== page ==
How should I care for my child’s teeth?
A child’s teeth should be brushed twice daily to cleanse them of the cavity-causing plaque and food that accumulates throughout the day. Most parents find the best success by creating a routine for doing this, generally in the morning after breakfast, and again before bed. Children ages 2 and up can safely use toothpaste with fluoride. All fluoride toothpastes in the U.S., whether they are adult or child pastes, have the same amount of fluoride. The difference is strictly in flavor and packaging. Since children don’t develop the necessary manual dexterity to get their teeth adequately cleaned until around age 7, parents should help with this.
How can I prevent cavities?
- Start brushing your child’s teeth as soon as the come in. This is when the bacteria (germs) begin to live in the mouth. If there is a family history of lots of cavities, especially with older siblings and parents/caregivers, there is a much higher likelihood that your childhood will develop cavities between 2 and 5 years old. Consider a non-fluoride toothpaste with xylitol in it (Spry brand, etc). This is effective at decreasing the way plaque and bacteria stick to the teeth.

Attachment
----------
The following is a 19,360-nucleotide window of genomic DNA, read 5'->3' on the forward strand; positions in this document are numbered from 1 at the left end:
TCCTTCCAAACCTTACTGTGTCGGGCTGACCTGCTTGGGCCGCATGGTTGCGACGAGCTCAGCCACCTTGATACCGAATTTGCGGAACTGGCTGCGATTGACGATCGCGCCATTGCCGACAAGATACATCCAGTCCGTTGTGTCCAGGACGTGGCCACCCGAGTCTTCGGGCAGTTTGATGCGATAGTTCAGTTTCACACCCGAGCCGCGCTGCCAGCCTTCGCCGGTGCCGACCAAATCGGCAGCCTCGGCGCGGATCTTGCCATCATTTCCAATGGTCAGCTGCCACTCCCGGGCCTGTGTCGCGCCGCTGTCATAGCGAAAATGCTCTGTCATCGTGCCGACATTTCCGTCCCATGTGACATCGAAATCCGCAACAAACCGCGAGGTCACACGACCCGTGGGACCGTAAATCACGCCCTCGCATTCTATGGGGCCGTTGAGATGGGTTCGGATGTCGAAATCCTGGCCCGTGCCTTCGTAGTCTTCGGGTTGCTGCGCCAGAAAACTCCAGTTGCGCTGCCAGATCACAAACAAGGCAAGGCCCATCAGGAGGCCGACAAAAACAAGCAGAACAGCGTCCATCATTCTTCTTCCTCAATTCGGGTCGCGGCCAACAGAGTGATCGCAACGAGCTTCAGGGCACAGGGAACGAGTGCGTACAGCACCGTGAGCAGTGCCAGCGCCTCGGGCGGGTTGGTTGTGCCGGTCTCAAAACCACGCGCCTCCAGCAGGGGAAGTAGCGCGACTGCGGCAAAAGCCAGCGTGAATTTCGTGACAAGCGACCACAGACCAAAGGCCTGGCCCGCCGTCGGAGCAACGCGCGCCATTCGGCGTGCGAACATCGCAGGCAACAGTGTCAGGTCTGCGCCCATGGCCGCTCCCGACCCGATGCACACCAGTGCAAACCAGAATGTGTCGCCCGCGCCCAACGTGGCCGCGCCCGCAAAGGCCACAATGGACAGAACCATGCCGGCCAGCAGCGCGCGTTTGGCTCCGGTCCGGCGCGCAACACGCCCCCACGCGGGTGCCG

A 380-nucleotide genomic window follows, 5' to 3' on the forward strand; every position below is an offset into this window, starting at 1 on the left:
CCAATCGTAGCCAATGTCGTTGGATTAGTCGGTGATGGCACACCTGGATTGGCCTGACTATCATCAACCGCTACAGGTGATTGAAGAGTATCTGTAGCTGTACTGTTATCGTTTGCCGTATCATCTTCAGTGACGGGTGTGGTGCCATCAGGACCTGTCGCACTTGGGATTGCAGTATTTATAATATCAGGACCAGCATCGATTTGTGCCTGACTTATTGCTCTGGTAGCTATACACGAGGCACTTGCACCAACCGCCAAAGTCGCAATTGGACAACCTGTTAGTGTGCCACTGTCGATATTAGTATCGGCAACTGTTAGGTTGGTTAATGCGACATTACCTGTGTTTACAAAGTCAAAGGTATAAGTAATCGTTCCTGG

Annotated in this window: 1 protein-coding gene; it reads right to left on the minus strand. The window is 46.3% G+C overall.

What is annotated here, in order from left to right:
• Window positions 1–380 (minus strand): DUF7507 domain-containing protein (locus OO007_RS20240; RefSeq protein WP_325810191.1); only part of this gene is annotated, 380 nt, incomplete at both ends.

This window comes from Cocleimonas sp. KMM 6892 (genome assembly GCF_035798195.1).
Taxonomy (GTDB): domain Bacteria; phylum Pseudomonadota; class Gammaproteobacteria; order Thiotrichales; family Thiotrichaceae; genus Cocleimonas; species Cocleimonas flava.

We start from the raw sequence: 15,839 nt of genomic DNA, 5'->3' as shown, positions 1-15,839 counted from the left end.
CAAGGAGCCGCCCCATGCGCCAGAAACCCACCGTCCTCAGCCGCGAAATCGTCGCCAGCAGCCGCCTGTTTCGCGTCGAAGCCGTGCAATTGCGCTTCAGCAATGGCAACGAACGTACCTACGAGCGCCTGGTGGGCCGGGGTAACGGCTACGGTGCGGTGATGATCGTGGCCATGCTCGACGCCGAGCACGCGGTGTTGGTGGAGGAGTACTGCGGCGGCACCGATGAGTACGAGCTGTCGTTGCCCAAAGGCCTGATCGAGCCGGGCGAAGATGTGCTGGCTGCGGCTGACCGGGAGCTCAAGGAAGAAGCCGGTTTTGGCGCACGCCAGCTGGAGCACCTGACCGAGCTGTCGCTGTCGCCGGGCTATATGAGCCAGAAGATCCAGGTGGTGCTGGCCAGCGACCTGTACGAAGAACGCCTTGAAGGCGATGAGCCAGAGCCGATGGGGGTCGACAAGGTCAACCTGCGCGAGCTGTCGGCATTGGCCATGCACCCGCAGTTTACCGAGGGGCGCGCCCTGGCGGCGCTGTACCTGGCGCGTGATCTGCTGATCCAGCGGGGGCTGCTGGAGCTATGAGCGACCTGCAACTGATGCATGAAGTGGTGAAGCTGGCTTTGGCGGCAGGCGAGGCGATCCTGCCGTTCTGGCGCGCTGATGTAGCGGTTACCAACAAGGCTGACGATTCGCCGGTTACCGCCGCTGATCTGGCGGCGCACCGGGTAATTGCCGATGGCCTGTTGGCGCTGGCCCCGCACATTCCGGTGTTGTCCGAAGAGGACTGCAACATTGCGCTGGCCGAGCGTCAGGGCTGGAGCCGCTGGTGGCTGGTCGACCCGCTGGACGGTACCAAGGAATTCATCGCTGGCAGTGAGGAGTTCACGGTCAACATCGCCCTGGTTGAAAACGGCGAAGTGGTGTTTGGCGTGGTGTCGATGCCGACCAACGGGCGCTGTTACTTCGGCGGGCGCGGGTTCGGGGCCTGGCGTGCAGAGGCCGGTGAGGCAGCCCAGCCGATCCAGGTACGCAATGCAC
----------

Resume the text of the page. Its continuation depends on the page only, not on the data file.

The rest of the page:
- Consider and control when and what your child gets to eat. Most likely causes of cavities related to dietary habits include:
- Excessive sugary foods, especially between meals
- Sugary drinks including fruit juices, sports drinks, and flavored soy and cow milk, especially between meals
- Snacking between meals, especially starchy (crackers, chips, dry cereal, etc) and sugary (candy, cookies) foods
- Best snacks: Fresh fruits & vegetables and Protein (meats, cheeses, and nuts).
- Brushing twice daily, especially at night before bed. Saliva production is drastically reduced at night, and this is the main source of natural protection against cavities.
- Floss at least once daily, especially between the back baby teeth (molars). This is by far the most common place young kids get cavities that need fillings to fix.
- Visit a dentist within 6 months of the first teeth coming in. This will have a significant positive influence on your child’s outlook about going to the dentist, which will lead to regular preventive care and less chance of needing treatment to fix cavities as they get older.
- Regular visits to the dentist (every 6 months). This will allow for early detection of cavities and the risk factors that lead to cavities. That way, more preventive and less invasive treatment options are available to manage the disease.